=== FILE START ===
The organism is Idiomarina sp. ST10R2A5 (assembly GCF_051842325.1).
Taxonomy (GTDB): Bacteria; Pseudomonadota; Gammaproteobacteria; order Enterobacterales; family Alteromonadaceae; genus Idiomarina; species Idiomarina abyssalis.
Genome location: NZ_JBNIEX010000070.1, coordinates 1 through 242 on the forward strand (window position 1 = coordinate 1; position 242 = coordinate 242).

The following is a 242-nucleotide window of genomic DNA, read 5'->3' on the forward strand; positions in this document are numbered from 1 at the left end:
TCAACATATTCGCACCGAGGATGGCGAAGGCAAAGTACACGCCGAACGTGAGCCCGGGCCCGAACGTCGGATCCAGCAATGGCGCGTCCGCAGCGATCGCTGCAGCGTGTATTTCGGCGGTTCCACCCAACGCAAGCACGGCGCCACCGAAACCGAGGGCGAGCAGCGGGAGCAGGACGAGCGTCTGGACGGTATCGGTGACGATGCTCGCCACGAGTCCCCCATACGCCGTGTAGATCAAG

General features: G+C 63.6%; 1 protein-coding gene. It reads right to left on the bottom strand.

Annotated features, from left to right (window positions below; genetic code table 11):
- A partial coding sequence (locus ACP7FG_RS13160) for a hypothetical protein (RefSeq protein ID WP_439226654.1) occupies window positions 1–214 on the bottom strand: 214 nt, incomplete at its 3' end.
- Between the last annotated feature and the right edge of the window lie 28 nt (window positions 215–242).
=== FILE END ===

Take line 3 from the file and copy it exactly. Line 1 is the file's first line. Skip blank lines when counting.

Genome location: NZ_JBNIEX010000070.1, coordinates 1 through 242 on the forward strand (window position 1 = coordinate 1; position 242 = coordinate 242).